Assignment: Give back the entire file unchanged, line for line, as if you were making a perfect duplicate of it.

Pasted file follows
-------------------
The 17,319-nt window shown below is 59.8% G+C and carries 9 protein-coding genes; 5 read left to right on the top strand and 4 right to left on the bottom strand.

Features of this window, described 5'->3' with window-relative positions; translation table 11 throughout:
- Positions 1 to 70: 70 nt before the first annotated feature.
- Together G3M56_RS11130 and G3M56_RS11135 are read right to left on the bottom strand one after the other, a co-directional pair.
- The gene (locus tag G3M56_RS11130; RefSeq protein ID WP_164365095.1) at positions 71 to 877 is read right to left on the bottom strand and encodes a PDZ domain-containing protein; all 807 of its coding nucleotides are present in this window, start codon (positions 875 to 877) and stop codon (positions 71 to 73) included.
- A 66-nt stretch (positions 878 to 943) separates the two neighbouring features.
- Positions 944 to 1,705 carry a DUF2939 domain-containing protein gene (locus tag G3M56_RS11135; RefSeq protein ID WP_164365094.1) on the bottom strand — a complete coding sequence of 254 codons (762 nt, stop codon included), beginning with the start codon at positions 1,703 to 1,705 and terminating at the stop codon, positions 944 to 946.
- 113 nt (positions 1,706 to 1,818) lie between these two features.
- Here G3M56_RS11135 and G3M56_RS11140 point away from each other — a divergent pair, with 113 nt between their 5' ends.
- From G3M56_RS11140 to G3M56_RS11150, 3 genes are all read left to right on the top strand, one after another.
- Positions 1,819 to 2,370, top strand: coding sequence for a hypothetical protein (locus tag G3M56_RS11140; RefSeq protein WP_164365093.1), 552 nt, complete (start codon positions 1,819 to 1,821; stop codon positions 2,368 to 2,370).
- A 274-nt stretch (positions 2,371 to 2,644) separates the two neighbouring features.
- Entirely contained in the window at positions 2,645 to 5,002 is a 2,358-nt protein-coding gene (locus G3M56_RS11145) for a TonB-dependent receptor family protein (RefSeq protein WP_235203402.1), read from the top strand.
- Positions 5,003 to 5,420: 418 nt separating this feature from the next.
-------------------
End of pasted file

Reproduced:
The 17,319-nt window shown below is 59.8% G+C and carries 9 protein-coding genes; 5 read left to right on the top strand and 4 right to left on the bottom strand.

Features of this window, described 5'->3' with window-relative positions; translation table 11 throughout:
- Positions 1 to 70: 70 nt before the first annotated feature.
- Together G3M56_RS11130 and G3M56_RS11135 are read right to left on the bottom strand one after the other, a co-directional pair.
- The gene (locus tag G3M56_RS11130; RefSeq protein ID WP_164365095.1) at positions 71 to 877 is read right to left on the bottom strand and encodes a PDZ domain-containing protein; all 807 of its coding nucleotides are present in this window, start codon (positions 875 to 877) and stop codon (positions 71 to 73) included.
- A 66-nt stretch (positions 878 to 943) separates the two neighbouring features.
- Positions 944 to 1,705 carry a DUF2939 domain-containing protein gene (locus tag G3M56_RS11135; RefSeq protein ID WP_164365094.1) on the bottom strand — a complete coding sequence of 254 codons (762 nt, stop codon included), beginning with the start codon at positions 1,703 to 1,705 and terminating at the stop codon, positions 944 to 946.
- 113 nt (positions 1,706 to 1,818) lie between these two features.
- Here G3M56_RS11135 and G3M56_RS11140 point away from each other — a divergent pair, with 113 nt between their 5' ends.
- From G3M56_RS11140 to G3M56_RS11150, 3 genes are all read left to right on the top strand, one after another.
- Positions 1,819 to 2,370, top strand: coding sequence for a hypothetical protein (locus tag G3M56_RS11140; RefSeq protein WP_164365093.1), 552 nt, complete (start codon positions 1,819 to 1,821; stop codon positions 2,368 to 2,370).
- A 274-nt stretch (positions 2,371 to 2,644) separates the two neighbouring features.
- Entirely contained in the window at positions 2,645 to 5,002 is a 2,358-nt protein-coding gene (locus G3M56_RS11145) for a TonB-dependent receptor family protein (RefSeq protein WP_235203402.1), read from the top strand.
- Positions 5,003 to 5,420: 418 nt separating this feature from the next.